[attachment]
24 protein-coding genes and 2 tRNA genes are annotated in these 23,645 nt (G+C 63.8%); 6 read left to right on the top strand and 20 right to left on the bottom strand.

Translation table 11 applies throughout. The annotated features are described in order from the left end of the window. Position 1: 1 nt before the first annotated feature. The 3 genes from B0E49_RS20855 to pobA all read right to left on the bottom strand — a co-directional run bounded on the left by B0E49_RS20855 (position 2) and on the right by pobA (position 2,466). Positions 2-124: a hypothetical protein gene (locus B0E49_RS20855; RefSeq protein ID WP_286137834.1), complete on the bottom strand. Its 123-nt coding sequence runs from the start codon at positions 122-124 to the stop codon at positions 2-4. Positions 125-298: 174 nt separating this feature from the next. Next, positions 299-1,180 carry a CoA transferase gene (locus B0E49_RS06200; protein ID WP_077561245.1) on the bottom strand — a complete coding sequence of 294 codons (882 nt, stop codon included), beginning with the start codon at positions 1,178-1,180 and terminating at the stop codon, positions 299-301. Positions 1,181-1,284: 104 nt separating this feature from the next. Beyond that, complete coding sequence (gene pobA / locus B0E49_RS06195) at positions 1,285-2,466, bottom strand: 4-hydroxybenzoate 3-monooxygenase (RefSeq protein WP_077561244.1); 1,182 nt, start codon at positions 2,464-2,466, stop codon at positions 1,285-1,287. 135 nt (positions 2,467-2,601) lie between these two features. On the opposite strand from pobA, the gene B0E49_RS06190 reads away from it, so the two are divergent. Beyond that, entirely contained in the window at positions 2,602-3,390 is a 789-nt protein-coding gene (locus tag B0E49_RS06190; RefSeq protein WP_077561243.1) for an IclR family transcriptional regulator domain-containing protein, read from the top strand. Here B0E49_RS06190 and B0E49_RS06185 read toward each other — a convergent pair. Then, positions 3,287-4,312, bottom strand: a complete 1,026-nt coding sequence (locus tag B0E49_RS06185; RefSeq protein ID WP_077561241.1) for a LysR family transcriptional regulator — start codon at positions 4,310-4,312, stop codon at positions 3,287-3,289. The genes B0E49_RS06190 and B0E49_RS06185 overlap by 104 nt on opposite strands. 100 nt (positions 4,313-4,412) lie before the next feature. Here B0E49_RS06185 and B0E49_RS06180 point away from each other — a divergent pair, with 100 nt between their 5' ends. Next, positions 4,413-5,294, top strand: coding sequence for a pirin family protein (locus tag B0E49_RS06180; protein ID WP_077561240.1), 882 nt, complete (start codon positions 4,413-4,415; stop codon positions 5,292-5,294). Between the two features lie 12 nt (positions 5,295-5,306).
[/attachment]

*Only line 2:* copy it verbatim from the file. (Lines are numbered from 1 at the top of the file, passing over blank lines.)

Translation table 11 applies throughout. The annotated features are described in order from the left end of the window. Position 1: 1 nt before the first annotated feature. The 3 genes from B0E49_RS20855 to pobA all read right to left on the bottom strand — a co-directional run bounded on the left by B0E49_RS20855 (position 2) and on the right by pobA (position 2,466). Positions 2-124: a hypothetical protein gene (locus B0E49_RS20855; RefSeq protein ID WP_286137834.1), complete on the bottom strand. Its 123-nt coding sequence runs from the start codon at positions 122-124 to the stop codon at positions 2-4. Positions 125-298: 174 nt separating this feature from the next. Next, positions 299-1,180 carry a CoA transferase gene (locus B0E49_RS06200; protein ID WP_077561245.1) on the bottom strand — a complete coding sequence of 294 codons (882 nt, stop codon included), beginning with the start codon at positions 1,178-1,180 and terminating at the stop codon, positions 299-301. Positions 1,181-1,284: 104 nt separating this feature from the next. Beyond that, complete coding sequence (gene pobA / locus B0E49_RS06195) at positions 1,285-2,466, bottom strand: 4-hydroxybenzoate 3-monooxygenase (RefSeq protein WP_077561244.1); 1,182 nt, start codon at positions 2,464-2,466, stop codon at positions 1,285-1,287. 135 nt (positions 2,467-2,601) lie between these two features. On the opposite strand from pobA, the gene B0E49_RS06190 reads away from it, so the two are divergent. Beyond that, entirely contained in the window at positions 2,602-3,390 is a 789-nt protein-coding gene (locus tag B0E49_RS06190; RefSeq protein WP_077561243.1) for an IclR family transcriptional regulator domain-containing protein, read from the top strand. Here B0E49_RS06190 and B0E49_RS06185 read toward each other — a convergent pair. Then, positions 3,287-4,312, bottom strand: a complete 1,026-nt coding sequence (locus tag B0E49_RS06185; RefSeq protein ID WP_077561241.1) for a LysR family transcriptional regulator — start codon at positions 4,310-4,312, stop codon at positions 3,287-3,289. The genes B0E49_RS06190 and B0E49_RS06185 overlap by 104 nt on opposite strands. 100 nt (positions 4,313-4,412) lie before the next feature. Here B0E49_RS06185 and B0E49_RS06180 point away from each other — a divergent pair, with 100 nt between their 5' ends. Next, positions 4,413-5,294, top strand: coding sequence for a pirin family protein (locus tag B0E49_RS06180; protein ID WP_077561240.1), 882 nt, complete (start codon positions 4,413-4,415; stop codon positions 5,292-5,294). Between the two features lie 12 nt (positions 5,295-5,306).